Adopting Blockchain Technology Only Remaining Option for Banks

One of the main concerns regarding Bitcoin is the current price volatility.  As a result, merchants are not keen on denominating prices in Bitcoin value and offer the customer a conversion from fiat value to Bitcoin value during checkout.  Once a payment has been received in Bitcoin; it will most likely be converted to fiat currency immediately.  But that situation could be about to change, assuming banks will embrace permissionless blockchains.

Current Financial Ecosystem is Hindering Growth

Fintech is one of the hottest topics in the world of finance these days.  The financial sector is struggling to innovative and exploring the mobile space seems to be the way forward for the time being.  But, to date, there is one inherent flaw with nearly all mobile payment solutions: they rely on aging infrastructure.

Regardless of whether a consumer pays with a credit card directly or links that card to a mobile application to pay for goods and services, the result will be exactly the same.  Payments remain subject to an average 3% fee, it will take a long time until balances are settled and there is still a huge risk for fraud and chargebacks.

For some unknown reason, nearly every payment provider is unwilling to explore options beyond the current financial ecosystem, despite all of it flaws.  Despite best efforts by the banks and teams of engineers focusing on innovating the payment ecosystem, there is still not much room left for improvement.  A fresh wind could put things in a whole new perspective, yet financial institutions are not willing to embrace change so easily.

“Bank bureaucracies are so heavily invested in the expertise and importance of local regulations and standards that it’s extremely difficult for them to cut the Gordian knot and implement seamless global systems.  So they keep trying to re-inject points of control and thus points of vulnerability, into blockchains, e.g. through ‘permissioning’; but this nullifies their main benefits, which come from removing points of vulnerability.” – Nick Szabo told the media in a recent interview.

To make matters even worse, the banking infrastructure is far from secure at this point.  Even though these institutions are responsible for billions in fiat currency, system security leaves a lot to be desired.  As long as a human element remains involved in the intermediary process between making and receiving payments, these flaws will pertain and only grow worse over time.

Giving up that total control is not something that comes naturally to either financial institutions or humans.  This tried and tested system has been working adequately for decades, so until it is completely broken, there is no rush in looking at other alternatives.  This strategy could very well be the downfall of the banking infrastructure as we know it in the not-so-distant future.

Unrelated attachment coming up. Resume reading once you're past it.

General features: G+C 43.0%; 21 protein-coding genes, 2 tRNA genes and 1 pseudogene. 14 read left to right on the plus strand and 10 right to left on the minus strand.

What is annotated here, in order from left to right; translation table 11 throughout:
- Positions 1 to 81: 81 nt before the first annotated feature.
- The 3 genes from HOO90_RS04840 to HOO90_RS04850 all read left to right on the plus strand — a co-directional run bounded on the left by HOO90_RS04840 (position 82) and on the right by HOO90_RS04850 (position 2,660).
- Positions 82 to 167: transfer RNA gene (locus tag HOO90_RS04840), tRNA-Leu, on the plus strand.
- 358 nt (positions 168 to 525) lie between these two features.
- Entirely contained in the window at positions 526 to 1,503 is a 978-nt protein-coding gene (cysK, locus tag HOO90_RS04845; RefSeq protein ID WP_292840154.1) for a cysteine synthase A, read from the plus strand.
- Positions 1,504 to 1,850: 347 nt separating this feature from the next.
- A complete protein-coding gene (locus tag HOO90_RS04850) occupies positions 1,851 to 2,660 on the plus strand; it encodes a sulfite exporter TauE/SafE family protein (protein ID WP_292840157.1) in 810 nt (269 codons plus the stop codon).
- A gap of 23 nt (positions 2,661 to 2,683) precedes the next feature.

Adopting Blockchain Technology Before It Is Too Late

There is a viable alternative right around the corner, which not only offers more security but also works independently and is available at any given time.  Checking the workload of all systems is taking many working hours, which have to be filled in by relying on human employees.  Decentralized blockchain technology could take over these tasks and perform a far better job than any human ever could.

“There are half a dozen or so different entities involved when you do a stock trade on Wall Street, again checking each others’ work.  You typically see full vulnerability to unaccountable third parties only in pathological situations where naive newcomers try to do money on the centralized web, as with Mt.Gox.  But the traditional ‘human blockchain’ is very labor-intensive and very local — each is based on local regulations and customs and thus splits the world up into mutually untrusting national silos.  Permissionless blockchains cut through that like Alexander cutting through the Gordian knot.” – Nick Szabo continued to explain.

One of the biggest innovations offered by blockchain technology comes in the form of smart contracts.  Agreements between multiple parties, overseen by arbitrators – computers, not humans – are to be settled without any delays and any doubt of the outcome.  Smart contracts are not just beneficial to commercial agreements, as they can be extended to any form of relationship.

Source: IB Times

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